Possible values are 'debug', 'info', 'warning', 'error', and 'fatal'.  Obsoletes --alsologtostderr.
    Using --alsologtostderr cancels the effect of this flag. Please also note that this flag is
    subject to --verbosity and requires logfile not be stderr.
    (default: 'fatal')
  -v,--verbosity: Logging verbosity level. Messages logged at this level or lower will be included. Set to 1
    for debug logging. If the flag was not set or supplied, the value will be changed from the default of
    -1 (warning) to 0 (info) after flags are parsed.
    (default: '-1')
    (an integer)

[user@cn3144]$ run_singularity \
    --model_preset=monomer_casp14 \
    --fasta_paths=$ALPHAFOLD2_TEST_DATA/T1049.fasta \
    --max_template_date=2020-05-14 \
[user@cn3144]$ tree T1049
├── [user   1.1M]  features.pkl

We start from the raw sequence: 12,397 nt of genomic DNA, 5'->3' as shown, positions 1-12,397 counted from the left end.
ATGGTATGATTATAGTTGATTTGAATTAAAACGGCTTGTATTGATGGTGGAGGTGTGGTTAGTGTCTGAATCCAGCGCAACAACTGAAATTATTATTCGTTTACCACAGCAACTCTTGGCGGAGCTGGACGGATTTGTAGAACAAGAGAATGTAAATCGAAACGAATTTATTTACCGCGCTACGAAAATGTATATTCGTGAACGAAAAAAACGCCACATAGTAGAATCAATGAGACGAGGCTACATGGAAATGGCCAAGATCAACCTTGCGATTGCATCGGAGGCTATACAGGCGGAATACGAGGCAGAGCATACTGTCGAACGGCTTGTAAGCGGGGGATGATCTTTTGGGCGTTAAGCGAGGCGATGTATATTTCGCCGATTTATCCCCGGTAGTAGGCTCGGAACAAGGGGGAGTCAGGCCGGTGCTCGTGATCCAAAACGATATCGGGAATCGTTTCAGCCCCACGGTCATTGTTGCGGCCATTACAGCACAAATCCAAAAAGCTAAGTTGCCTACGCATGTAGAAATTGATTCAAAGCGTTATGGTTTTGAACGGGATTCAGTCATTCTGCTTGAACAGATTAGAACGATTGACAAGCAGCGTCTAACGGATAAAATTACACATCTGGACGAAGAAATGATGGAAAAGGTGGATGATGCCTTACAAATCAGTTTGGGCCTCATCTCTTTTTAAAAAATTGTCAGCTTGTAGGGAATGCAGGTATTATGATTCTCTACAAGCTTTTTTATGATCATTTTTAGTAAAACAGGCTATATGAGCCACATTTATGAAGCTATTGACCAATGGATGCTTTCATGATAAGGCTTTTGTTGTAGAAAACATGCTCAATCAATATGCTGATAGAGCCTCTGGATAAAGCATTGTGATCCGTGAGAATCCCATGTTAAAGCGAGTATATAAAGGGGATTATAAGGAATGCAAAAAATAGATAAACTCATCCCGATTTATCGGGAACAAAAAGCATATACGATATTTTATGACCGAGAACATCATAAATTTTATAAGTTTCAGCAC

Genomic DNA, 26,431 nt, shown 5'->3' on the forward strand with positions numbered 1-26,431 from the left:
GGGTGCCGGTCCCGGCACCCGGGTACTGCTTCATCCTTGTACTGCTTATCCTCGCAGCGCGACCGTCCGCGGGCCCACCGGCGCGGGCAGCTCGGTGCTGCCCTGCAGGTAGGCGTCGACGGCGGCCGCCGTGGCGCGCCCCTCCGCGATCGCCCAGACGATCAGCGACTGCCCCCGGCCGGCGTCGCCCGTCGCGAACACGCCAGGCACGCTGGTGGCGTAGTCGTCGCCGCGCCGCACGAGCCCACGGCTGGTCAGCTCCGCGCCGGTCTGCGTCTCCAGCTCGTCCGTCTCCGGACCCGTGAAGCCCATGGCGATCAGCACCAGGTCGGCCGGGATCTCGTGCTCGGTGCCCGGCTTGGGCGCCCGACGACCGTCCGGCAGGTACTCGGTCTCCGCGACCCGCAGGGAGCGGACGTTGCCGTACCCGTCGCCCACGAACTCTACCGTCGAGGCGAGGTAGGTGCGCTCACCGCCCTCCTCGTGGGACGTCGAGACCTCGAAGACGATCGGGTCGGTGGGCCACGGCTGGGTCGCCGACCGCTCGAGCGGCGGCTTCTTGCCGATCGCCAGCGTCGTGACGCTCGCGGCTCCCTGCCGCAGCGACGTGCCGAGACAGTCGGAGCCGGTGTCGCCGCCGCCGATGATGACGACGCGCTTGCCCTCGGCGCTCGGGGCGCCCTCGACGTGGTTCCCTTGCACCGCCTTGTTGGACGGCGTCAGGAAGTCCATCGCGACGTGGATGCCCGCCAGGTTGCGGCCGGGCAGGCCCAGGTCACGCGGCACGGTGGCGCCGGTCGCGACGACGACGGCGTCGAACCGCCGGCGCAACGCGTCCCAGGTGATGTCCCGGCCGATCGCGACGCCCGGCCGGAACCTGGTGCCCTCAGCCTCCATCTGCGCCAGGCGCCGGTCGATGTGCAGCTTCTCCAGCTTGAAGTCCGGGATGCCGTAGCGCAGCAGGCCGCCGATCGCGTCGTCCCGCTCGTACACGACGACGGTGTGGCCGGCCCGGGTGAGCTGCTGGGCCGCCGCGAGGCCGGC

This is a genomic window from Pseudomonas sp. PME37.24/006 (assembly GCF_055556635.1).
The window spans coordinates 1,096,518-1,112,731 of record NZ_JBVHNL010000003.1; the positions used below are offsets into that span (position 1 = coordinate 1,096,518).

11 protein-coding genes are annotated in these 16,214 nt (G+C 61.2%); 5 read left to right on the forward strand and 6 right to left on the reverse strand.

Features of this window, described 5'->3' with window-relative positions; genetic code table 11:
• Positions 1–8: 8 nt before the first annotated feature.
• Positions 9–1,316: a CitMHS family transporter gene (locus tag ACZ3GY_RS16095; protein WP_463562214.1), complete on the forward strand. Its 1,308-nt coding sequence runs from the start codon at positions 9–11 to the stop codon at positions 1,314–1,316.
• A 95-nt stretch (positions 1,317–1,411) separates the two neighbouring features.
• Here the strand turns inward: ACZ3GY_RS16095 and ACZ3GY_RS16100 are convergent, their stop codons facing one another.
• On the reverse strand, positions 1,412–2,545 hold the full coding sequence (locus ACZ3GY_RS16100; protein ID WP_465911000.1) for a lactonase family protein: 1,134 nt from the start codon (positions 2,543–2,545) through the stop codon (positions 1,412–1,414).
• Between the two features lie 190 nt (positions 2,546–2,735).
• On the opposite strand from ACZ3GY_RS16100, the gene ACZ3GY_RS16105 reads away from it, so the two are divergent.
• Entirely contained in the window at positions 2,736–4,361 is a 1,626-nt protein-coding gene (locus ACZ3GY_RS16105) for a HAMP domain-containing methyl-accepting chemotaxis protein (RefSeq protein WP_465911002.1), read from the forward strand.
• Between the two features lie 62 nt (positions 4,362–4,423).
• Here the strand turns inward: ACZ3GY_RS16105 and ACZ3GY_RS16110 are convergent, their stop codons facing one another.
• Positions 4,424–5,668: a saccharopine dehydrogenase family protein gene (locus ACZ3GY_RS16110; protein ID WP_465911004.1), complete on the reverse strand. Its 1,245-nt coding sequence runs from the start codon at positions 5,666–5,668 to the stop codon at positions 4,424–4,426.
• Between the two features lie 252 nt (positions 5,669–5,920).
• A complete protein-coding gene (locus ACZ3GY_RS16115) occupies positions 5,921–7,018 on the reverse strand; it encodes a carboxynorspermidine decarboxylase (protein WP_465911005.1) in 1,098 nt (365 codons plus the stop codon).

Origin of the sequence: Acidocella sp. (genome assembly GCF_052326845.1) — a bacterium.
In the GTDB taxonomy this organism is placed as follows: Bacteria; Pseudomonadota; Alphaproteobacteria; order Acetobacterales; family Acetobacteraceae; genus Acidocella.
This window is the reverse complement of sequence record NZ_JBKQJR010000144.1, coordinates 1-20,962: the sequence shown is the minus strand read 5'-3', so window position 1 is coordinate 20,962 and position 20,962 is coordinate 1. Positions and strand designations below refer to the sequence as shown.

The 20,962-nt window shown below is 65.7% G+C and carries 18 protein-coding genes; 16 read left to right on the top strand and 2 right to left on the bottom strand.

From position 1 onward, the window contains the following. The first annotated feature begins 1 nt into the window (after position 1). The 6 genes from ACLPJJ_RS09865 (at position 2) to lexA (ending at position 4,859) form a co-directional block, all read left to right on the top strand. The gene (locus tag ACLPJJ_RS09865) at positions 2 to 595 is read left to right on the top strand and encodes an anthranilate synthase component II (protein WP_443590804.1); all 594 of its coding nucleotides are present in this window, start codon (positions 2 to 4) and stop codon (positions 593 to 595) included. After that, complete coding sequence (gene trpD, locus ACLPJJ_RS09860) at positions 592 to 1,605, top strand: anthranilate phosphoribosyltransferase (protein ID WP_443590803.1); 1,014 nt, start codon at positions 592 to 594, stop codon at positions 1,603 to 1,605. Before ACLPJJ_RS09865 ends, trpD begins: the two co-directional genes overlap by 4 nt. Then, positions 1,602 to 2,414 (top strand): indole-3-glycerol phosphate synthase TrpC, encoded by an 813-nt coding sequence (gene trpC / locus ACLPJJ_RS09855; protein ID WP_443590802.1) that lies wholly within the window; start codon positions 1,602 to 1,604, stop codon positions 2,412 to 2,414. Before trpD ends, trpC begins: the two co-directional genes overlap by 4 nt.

├── [user   4.0K]  msas
│   ├── [user    33K]  bfd_uniclust_hits.a3m
│   ├── [user    18K]  mgnify_hits.sto
│   └── [user   121K]  uniref90_hits.sto
├── [user   170K]  ranked_0.pdb               # <-- shown below
├── [user   170K]  ranked_1.pdb
├── [user   170K]  ranked_2.pdb
├── [user   171K]  ranked_3.pdb
├── [user   170K]  ranked_4.pdb
├── [user    330]  ranking_debug.json
├── [user   170K]  relaxed_model_1.pdb
├── [user   170K]  relaxed_model_2.pdb
├── [user   170K]  relaxed_model_3.pdb
├── [user   170K]  relaxed_model_4.pdb
├── [user   171K]  relaxed_model_5.pdb
├── [user    11M]  result_model_1.pkl
├── [user    11M]  result_model_2.pkl
├── [user    11M]  result_model_3.pkl
├── [user    11M]  result_model_4.pkl
├── [user    11M]  result_model_5.pkl
├── [user    771]  timings.json
├── [user    87K]  unrelaxed_model_1.pdb
├── [user    87K]  unrelaxed_model_2.pdb
├── [user    87K]  unrelaxed_model_3.pdb
├── [user    87K]  unrelaxed_model_4.pdb